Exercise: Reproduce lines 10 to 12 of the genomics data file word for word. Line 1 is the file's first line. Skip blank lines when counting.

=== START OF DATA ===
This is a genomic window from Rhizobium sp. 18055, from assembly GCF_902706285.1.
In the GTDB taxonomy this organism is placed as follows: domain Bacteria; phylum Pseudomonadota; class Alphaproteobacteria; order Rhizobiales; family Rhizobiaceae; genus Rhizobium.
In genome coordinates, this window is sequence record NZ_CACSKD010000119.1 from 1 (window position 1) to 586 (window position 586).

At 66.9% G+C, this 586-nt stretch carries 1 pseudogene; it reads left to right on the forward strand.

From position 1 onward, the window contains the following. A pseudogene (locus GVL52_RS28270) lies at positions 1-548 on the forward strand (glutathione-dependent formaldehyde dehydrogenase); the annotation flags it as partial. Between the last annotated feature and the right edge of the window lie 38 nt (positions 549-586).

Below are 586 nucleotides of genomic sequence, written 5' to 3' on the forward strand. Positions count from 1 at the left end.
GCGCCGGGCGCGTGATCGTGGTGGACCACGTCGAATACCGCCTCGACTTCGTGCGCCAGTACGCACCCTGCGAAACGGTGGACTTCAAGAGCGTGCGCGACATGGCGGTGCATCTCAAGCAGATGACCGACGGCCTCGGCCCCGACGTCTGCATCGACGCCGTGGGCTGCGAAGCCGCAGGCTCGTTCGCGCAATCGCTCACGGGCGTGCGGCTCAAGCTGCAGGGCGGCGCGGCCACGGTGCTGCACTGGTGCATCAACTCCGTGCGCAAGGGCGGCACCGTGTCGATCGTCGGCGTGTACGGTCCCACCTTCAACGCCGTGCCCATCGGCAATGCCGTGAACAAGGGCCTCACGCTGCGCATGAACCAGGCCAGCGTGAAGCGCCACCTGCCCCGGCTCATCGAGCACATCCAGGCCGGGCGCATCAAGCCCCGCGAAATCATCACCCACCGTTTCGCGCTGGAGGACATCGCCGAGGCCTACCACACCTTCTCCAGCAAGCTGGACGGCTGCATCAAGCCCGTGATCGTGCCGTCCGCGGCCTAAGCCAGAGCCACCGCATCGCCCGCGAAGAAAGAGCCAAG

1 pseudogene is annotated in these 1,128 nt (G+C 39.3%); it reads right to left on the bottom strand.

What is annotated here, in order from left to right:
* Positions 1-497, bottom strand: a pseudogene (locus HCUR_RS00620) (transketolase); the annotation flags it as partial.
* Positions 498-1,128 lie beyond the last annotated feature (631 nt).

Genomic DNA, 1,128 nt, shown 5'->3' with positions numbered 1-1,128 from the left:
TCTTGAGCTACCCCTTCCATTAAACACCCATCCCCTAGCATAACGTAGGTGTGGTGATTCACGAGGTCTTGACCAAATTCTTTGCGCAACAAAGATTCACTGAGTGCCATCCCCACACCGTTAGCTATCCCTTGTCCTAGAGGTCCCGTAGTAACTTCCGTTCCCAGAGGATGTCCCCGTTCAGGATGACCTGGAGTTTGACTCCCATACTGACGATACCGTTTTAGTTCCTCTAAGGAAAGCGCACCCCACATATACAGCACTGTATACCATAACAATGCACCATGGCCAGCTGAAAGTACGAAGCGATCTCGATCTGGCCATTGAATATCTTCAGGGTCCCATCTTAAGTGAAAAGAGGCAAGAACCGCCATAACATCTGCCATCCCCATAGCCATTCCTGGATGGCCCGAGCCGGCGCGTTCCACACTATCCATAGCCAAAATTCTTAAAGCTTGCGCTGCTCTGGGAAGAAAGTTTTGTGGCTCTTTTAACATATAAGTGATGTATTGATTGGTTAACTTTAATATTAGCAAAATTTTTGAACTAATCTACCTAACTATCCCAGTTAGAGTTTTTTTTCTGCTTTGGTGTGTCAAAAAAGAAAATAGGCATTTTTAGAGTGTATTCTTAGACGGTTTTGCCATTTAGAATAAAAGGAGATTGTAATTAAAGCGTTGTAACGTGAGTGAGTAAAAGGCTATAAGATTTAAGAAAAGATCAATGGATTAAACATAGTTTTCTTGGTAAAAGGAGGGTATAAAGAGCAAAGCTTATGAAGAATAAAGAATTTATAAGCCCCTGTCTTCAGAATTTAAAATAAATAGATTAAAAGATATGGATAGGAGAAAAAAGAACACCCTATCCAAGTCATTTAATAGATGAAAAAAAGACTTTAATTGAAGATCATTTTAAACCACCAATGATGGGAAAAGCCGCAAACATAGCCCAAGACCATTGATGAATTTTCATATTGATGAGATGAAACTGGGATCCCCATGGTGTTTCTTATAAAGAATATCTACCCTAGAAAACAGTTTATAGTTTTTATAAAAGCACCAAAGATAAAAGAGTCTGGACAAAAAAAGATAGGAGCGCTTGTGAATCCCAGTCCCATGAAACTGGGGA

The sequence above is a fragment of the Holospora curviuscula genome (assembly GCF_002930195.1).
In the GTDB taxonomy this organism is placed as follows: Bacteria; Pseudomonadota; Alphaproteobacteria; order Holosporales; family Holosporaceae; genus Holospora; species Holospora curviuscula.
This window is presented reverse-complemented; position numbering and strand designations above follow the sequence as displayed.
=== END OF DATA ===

* Positions 1-497, bottom strand: a pseudogene (locus HCUR_RS00620) (transketolase); the annotation flags it as partial.
* Positions 498-1,128 lie beyond the last annotated feature (631 nt).

Genomic DNA, 1,128 nt, shown 5'->3' with positions numbered 1-1,128 from the left: